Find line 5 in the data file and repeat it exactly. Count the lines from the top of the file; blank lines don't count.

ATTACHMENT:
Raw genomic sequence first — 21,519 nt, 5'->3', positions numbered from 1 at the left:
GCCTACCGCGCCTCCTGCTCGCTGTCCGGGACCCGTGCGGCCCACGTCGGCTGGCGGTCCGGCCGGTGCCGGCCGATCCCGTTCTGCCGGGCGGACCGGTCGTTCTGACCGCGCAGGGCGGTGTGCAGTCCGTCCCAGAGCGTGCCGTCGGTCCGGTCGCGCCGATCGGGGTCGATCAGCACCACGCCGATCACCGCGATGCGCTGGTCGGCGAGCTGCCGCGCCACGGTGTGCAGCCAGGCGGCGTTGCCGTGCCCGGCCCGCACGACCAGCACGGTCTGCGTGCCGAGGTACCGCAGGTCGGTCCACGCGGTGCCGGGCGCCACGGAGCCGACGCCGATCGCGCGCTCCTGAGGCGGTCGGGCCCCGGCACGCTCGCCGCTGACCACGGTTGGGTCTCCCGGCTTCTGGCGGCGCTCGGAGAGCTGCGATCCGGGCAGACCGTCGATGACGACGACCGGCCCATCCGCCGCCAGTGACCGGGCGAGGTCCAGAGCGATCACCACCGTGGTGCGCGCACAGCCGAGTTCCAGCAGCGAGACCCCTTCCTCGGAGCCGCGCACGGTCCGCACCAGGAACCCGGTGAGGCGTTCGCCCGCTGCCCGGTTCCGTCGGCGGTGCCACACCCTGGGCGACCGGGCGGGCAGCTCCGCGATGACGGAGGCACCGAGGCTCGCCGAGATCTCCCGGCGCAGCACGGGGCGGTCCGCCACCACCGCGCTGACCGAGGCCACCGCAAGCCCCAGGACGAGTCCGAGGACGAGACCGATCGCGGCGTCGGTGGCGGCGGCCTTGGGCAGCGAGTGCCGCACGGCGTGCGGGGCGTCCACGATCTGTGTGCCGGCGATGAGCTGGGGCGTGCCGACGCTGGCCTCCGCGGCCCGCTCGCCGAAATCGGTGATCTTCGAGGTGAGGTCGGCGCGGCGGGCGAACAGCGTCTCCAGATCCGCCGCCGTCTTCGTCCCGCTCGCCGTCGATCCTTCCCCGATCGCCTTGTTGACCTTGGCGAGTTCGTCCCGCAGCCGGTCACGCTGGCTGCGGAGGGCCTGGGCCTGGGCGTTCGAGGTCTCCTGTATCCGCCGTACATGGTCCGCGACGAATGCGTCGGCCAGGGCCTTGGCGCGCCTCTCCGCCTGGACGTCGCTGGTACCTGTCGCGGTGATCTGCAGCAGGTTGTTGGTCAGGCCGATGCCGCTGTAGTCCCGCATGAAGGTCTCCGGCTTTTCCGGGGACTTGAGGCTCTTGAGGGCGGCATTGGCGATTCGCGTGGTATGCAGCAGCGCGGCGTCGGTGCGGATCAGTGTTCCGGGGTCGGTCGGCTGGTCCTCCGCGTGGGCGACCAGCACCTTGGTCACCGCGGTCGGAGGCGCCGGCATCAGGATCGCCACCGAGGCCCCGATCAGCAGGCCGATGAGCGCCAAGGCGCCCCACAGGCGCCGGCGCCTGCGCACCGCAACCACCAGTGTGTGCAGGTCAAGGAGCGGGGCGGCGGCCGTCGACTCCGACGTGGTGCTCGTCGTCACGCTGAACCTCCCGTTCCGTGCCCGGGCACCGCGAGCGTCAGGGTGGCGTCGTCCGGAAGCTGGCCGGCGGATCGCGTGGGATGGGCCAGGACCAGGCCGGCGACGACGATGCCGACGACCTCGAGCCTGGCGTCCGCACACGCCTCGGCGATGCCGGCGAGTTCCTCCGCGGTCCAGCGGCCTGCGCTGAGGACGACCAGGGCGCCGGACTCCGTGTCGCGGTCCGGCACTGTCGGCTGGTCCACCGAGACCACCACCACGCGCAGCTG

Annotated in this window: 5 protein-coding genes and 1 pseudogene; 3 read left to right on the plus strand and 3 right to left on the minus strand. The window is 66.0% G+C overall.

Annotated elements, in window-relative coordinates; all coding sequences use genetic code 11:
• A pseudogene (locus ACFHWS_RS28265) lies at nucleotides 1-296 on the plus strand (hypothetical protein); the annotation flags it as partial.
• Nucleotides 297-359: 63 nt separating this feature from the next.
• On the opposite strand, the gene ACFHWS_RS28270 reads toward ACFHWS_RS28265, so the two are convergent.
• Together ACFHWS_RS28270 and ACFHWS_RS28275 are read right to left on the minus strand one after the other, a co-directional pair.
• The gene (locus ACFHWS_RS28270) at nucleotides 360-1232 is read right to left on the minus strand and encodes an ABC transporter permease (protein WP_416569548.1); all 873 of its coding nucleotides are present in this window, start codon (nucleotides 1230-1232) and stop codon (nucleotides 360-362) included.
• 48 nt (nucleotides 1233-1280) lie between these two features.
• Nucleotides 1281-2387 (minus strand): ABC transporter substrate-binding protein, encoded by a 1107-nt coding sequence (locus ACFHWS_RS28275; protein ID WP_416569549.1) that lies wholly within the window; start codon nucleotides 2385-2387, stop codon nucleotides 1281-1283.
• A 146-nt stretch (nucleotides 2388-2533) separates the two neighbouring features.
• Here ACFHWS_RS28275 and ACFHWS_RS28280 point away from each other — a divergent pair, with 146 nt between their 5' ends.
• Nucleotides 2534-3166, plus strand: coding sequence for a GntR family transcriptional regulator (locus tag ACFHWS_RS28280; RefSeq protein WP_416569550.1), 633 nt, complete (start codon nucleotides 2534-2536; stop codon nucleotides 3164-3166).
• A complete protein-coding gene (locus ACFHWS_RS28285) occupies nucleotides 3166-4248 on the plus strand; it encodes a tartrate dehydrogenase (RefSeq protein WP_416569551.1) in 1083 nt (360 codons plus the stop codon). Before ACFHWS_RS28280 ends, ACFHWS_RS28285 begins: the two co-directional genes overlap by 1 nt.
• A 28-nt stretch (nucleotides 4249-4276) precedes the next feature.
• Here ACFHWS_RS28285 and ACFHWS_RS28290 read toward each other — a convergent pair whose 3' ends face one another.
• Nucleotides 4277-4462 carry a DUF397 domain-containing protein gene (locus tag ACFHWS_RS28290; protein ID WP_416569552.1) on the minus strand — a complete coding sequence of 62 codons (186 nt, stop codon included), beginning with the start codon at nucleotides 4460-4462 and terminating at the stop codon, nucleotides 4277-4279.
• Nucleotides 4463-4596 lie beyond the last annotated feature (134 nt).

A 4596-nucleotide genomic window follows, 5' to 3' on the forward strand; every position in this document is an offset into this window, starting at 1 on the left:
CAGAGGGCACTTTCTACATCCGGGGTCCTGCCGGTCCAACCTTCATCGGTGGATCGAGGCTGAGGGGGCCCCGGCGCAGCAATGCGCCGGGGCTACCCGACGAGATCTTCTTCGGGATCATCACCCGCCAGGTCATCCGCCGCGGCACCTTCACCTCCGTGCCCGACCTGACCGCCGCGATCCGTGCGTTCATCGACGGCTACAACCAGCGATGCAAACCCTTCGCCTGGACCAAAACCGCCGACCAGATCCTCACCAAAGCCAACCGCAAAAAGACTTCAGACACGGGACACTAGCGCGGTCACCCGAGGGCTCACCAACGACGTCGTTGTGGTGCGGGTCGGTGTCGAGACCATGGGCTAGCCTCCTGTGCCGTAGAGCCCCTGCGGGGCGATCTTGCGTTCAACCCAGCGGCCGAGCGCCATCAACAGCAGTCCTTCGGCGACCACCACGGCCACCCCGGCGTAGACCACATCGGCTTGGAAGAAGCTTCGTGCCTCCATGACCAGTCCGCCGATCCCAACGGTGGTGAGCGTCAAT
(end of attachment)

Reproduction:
• A pseudogene (locus ACFHWS_RS28265) lies at nucleotides 1-296 on the plus strand (hypothetical protein); the annotation flags it as partial.